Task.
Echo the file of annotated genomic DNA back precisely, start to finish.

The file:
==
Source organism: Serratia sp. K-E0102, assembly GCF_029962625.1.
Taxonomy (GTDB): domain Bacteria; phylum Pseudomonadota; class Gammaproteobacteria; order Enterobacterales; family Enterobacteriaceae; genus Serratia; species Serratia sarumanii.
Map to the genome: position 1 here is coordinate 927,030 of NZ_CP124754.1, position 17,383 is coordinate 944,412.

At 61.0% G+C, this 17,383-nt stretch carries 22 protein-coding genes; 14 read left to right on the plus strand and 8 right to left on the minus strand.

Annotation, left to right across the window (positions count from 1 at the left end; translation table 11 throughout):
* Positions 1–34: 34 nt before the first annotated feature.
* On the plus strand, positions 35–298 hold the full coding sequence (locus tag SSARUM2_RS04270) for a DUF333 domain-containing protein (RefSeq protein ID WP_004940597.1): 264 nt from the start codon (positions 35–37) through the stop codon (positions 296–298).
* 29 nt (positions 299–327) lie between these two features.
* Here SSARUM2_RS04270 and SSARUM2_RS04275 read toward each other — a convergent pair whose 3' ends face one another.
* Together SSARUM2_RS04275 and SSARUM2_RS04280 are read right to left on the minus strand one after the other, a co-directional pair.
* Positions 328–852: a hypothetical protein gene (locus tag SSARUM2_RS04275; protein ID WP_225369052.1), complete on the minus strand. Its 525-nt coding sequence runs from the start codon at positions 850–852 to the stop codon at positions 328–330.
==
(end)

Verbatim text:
Source organism: Serratia sp. K-E0102, assembly GCF_029962625.1.
Taxonomy (GTDB): domain Bacteria; phylum Pseudomonadota; class Gammaproteobacteria; order Enterobacterales; family Enterobacteriaceae; genus Serratia; species Serratia sarumanii.
Map to the genome: position 1 here is coordinate 927,030 of NZ_CP124754.1, position 17,383 is coordinate 944,412.

At 61.0% G+C, this 17,383-nt stretch carries 22 protein-coding genes; 14 read left to right on the plus strand and 8 right to left on the minus strand.

Annotation, left to right across the window (positions count from 1 at the left end; translation table 11 throughout):
* Positions 1–34: 34 nt before the first annotated feature.
* On the plus strand, positions 35–298 hold the full coding sequence (locus tag SSARUM2_RS04270) for a DUF333 domain-containing protein (RefSeq protein ID WP_004940597.1): 264 nt from the start codon (positions 35–37) through the stop codon (positions 296–298).
* 29 nt (positions 299–327) lie between these two features.
* Here SSARUM2_RS04270 and SSARUM2_RS04275 read toward each other — a convergent pair whose 3' ends face one another.
* Together SSARUM2_RS04275 and SSARUM2_RS04280 are read right to left on the minus strand one after the other, a co-directional pair.
* Positions 328–852: a hypothetical protein gene (locus tag SSARUM2_RS04275; protein ID WP_225369052.1), complete on the minus strand. Its 525-nt coding sequence runs from the start codon at positions 850–852 to the stop codon at positions 328–330.